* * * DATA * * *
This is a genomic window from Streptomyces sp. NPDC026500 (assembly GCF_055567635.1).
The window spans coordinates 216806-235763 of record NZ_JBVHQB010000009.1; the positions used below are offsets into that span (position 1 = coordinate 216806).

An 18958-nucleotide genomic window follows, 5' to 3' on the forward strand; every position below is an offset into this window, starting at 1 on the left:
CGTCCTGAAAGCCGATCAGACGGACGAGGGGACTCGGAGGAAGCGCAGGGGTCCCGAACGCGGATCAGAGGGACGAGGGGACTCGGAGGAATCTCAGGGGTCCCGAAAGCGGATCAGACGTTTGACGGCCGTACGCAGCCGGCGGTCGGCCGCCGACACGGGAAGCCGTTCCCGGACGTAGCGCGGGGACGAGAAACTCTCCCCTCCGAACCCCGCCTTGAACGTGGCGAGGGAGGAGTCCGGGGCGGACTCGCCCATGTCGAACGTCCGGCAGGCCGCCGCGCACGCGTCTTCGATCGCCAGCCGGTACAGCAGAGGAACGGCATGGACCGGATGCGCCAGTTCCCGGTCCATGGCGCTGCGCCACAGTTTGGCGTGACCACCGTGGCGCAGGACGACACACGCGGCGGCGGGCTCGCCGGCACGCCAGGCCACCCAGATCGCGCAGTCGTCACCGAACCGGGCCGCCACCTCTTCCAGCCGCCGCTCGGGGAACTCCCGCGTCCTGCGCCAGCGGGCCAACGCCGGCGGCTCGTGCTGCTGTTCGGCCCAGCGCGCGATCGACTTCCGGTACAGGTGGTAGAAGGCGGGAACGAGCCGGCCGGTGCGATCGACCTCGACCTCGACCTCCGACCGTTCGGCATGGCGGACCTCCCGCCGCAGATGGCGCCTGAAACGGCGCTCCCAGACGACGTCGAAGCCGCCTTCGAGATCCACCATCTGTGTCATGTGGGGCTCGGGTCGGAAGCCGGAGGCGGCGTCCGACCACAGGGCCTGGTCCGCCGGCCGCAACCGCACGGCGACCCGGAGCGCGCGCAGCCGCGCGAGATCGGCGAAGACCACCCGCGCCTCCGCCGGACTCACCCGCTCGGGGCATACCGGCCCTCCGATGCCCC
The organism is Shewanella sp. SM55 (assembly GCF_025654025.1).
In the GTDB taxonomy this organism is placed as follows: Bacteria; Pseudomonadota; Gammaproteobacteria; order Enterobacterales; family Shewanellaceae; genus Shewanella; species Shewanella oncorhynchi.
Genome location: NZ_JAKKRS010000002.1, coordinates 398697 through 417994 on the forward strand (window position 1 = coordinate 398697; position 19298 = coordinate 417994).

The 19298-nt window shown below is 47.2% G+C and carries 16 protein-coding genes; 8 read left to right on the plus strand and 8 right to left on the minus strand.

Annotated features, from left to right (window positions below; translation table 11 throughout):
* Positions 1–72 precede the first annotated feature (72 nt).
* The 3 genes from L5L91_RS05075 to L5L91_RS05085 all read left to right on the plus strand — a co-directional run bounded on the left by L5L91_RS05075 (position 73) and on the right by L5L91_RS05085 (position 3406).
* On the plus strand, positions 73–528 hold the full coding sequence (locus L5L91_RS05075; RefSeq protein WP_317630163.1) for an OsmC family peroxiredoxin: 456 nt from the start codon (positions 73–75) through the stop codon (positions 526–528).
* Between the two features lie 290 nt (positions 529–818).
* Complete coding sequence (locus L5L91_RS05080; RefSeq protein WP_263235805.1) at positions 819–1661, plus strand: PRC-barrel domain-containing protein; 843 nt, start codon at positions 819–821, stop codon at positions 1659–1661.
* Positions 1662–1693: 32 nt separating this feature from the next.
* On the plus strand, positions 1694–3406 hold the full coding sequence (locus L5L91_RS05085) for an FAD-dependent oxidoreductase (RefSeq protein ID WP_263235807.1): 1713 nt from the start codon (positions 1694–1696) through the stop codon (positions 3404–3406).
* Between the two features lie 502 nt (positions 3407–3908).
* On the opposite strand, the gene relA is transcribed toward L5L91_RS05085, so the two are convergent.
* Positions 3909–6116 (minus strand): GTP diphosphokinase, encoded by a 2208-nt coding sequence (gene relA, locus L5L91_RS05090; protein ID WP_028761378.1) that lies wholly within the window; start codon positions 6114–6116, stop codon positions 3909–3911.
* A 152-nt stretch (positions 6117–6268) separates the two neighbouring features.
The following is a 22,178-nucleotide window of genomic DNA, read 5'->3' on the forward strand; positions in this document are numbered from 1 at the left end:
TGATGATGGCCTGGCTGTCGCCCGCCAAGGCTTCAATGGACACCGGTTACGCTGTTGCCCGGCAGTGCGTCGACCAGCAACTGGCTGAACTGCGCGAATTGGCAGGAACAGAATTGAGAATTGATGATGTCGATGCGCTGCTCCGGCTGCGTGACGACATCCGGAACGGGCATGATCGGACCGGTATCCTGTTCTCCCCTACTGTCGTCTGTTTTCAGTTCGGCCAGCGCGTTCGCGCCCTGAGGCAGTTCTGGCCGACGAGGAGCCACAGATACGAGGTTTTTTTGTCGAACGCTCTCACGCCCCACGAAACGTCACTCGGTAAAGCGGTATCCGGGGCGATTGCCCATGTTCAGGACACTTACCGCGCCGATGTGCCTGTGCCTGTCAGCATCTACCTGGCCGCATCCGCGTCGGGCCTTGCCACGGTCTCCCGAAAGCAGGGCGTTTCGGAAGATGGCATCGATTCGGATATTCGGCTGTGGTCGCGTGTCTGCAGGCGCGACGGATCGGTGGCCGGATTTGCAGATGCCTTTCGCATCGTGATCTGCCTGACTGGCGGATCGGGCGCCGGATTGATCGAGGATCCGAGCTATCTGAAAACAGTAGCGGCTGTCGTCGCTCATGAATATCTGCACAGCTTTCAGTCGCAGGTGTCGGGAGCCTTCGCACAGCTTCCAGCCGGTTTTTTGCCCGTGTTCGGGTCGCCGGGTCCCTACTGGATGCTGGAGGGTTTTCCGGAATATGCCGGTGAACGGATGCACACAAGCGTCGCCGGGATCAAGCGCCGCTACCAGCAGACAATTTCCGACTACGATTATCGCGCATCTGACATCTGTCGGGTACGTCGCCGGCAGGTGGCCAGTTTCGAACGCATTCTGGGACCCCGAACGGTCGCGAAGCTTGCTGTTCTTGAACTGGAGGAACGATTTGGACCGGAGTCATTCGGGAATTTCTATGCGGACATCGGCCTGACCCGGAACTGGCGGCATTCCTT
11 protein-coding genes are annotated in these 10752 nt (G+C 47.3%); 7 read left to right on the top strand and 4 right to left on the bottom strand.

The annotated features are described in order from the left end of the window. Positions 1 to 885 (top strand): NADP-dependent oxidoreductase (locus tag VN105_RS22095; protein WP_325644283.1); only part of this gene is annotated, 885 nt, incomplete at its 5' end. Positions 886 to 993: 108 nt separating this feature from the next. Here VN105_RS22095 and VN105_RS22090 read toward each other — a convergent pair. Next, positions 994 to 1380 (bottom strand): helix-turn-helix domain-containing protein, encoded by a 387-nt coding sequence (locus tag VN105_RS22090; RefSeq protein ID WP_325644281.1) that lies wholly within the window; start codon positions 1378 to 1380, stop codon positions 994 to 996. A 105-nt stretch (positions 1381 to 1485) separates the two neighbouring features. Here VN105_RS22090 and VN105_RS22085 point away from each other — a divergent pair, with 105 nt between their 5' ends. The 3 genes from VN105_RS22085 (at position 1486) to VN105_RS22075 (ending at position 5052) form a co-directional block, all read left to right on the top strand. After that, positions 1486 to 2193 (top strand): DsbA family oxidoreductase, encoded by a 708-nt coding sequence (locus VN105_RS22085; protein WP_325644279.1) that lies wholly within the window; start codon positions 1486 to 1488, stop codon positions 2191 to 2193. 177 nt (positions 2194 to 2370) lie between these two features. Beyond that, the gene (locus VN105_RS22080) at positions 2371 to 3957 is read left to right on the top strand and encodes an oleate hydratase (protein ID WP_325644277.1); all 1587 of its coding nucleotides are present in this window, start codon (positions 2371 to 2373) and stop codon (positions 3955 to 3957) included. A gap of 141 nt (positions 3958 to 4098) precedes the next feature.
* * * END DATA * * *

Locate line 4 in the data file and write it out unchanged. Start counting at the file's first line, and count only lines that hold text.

CGTCCTGAAAGCCGATCAGACGGACGAGGGGACTCGGAGGAAGCGCAGGGGTCCCGAACGCGGATCAGAGGGACGAGGGGACTCGGAGGAATCTCAGGGGTCCCGAAAGCGGATCAGACGTTTGACGGCCGTACGCAGCCGGCGGTCGGCCGCCGACACGGGAAGCCGTTCCCGGACGTAGCGCGGGGACGAGAAACTCTCCCCTCCGAACCCCGCCTTGAACGTGGCGAGGGAGGAGTCCGGGGCGGACTCGCCCATGTCGAACGTCCGGCAGGCCGCCGCGCACGCGTCTTCGATCGCCAGCCGGTACAGCAGAGGAACGGCATGGACCGGATGCGCCAGTTCCCGGTCCATGGCGCTGCGCCACAGTTTGGCGTGACCACCGTGGCGCAGGACGACACACGCGGCGGCGGGCTCGCCGGCACGCCAGGCCACCCAGATCGCGCAGTCGTCACCGAACCGGGCCGCCACCTCTTCCAGCCGCCGCTCGGGGAACTCCCGCGTCCTGCGCCAGCGGGCCAACGCCGGCGGCTCGTGCTGCTGTTCGGCCCAGCGCGCGATCGACTTCCGGTACAGGTGGTAGAAGGCGGGAACGAGCCGGCCGGTGCGATCGACCTCGACCTCGACCTCCGACCGTTCGGCATGGCGGACCTCCCGCCGCAGATGGCGCCTGAAACGGCGCTCCCAGACGACGTCGAAGCCGCCTTCGAGATCCACCATCTGTGTCATGTGGGGCTCGGGTCGGAAGCCGGAGGCGGCGTCCGACCACAGGGCCTGGTCCGCCGGCCGCAACCGCACGGCGACCCGGAGCGCGCGCAGCCGCGCGAGATCGGCGAAGACCACCCGCGCCTCCGCCGGACTCACCCGCTCGGGGCATACCGGCCCTCCGATGCCCC